Natural-gas prices recently dropped to their lowest level in almost four years — and analysts warn that supply and demand figures point to further losses for the commodity.
On Feb. 10, natural-gas futures settled at $1.766 per million British thermal units, the lowest finish since March 2016, according to Dow Jones Market Data. Prices edged up to settle at $1.844 on Wednesday, but have already lost nearly 16% year to date.
“The price of natural gas might seem cheap compared to historical levels…but relative to supply and demand it’s no bargain,” said Gregory Leo, chief investment officer and head of Global Wealth Management at IDB Bank. Futures prices peaked at $3.722 last year, according to FactSet data.
More than likely, however, current prices around $1.80 “will soon seem expensive,” said Leo. Put it simply, natural-gas prices have fallen to multi-year lows because of “warmer than average temperatures, reduced consumption and increased supplies.”
The U.S. National Oceanic and Atmospheric Administration reported that last month was the fifth warmest January on record.
Several long-term weather forecasts had called for a colder than average winter, along with an uptick in major storm systems, leading to an increasing number of “speculative longs in the market,” essentially bets for higher prices, early in this year’s supply withdrawal season, said Tyler Richey, co-editor for Sevens Report Research. Prices had climbed toward $3 per million Btus in late October to early November, he says.
However, that weather never materialized, “which left demand relatively subdued and that ultimately allowed supply levels to move above the 5-year average,” said Richey. “So the fact that prices have fallen towards 2016 lows makes some ‘market sense’.”
Overseas, oversupply conditions due to increased shale production of natural gas, as well as higher Middle East and Russian output, have contributed to the decline in natural-gas prices, said Jeff Klearman, portfolio manager at exchange-traded fund issuer GraniteShares. A rise in the development and usage of renewable energy sources, and a fall in Chinese demand for liquefied natural gas because of the coronavirus outbreak have also pressured prices, he says.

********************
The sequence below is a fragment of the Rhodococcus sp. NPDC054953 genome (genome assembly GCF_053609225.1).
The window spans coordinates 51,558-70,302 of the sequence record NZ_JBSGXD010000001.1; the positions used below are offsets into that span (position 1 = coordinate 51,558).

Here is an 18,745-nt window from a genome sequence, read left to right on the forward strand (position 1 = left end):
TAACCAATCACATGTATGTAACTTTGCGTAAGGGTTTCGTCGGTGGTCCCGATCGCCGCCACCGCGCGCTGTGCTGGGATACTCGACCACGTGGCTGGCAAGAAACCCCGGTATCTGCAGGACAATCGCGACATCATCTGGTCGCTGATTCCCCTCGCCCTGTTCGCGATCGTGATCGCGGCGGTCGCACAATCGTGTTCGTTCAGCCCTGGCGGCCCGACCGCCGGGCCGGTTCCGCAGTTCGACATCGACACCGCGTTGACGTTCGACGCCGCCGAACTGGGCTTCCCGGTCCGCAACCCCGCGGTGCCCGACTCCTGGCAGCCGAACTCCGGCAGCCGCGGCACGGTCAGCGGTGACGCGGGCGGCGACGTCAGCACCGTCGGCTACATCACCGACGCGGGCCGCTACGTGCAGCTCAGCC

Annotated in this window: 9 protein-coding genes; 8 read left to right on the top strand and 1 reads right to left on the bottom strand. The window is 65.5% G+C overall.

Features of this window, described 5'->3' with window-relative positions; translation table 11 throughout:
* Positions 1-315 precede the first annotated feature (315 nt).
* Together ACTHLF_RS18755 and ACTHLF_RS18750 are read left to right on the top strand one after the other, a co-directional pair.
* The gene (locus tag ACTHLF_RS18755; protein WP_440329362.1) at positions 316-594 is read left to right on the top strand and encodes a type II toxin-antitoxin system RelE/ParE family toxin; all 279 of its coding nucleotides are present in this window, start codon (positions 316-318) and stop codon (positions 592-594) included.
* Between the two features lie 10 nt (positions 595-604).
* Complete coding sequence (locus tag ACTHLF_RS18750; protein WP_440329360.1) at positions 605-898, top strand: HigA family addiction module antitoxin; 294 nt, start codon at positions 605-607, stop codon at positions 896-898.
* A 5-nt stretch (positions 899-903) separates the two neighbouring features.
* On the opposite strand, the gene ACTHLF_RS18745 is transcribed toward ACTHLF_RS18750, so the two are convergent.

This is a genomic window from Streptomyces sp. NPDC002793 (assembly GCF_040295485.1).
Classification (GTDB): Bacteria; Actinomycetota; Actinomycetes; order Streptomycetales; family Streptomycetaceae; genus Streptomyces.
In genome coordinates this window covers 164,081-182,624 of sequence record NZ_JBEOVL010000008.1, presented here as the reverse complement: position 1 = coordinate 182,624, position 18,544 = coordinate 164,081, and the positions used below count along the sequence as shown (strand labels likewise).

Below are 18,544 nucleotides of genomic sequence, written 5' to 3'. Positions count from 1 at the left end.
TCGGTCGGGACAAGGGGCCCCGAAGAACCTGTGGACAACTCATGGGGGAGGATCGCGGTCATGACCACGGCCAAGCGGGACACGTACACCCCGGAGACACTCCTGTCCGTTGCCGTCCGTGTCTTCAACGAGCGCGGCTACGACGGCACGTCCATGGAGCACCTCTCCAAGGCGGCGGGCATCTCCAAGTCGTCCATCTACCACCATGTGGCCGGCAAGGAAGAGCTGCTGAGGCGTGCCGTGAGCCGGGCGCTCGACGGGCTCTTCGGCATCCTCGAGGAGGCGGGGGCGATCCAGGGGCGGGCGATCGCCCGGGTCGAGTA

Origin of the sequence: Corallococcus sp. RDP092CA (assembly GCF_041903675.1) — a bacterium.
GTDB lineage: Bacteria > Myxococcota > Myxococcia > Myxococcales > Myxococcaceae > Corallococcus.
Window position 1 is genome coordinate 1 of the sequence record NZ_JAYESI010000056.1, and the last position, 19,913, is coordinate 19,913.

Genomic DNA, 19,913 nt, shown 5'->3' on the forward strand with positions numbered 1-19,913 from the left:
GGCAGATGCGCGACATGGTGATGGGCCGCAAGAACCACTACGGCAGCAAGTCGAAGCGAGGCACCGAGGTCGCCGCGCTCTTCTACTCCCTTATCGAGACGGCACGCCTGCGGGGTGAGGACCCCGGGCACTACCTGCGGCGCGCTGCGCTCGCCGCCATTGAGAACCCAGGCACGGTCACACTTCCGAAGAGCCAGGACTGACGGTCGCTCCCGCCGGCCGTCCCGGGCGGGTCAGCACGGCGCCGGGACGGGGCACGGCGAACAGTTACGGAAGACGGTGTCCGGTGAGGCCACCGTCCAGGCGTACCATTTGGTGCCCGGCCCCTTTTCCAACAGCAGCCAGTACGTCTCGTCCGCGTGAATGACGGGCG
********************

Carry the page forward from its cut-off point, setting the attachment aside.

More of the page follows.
Leo pointed out that the rise of the hydraulic fracturing method of extraction over the last 20 years has had a “significant impact on the production natural gas within the U.S.” and now accounts for two-thirds of the commodity’s domestic production. The method has pushed total U.S. production to grow by nearly 50% over the last 10 years,” and that “ever-increasing supply has kept prices in check,” he said.
U.S. dry natural gas production set a record in 2019 at an average of 92.1 billion cubic feet per day, and output is likely to climb by 2% to an average 94.2 billion cubic feet per day this year, according to the Energy Information Administration. Meanwhile, the government agency estimated that domestic supplies of gas in storage at the end of January were at more than 2.6 trillion cubic feet—9% higher than the five-year average.
Production is “not showing any signs of slowing down anytime soon,” said Richey.
“For the technical outlook to even begin a turn bullish, we would really need to see natgas futures top the Q4 highs near $3, and generate some upside momentum,” he said. Such a move “would need to be supported by some degree of bullish fundamental developments such as increased weather-driven demand, a pipeline/supply outage, or some other surprise event that could spark a rally.”
“Otherwise, the outlook for natural gas is neutral at best, but more than likely that path of least resistance is still lower from here,” said Richey.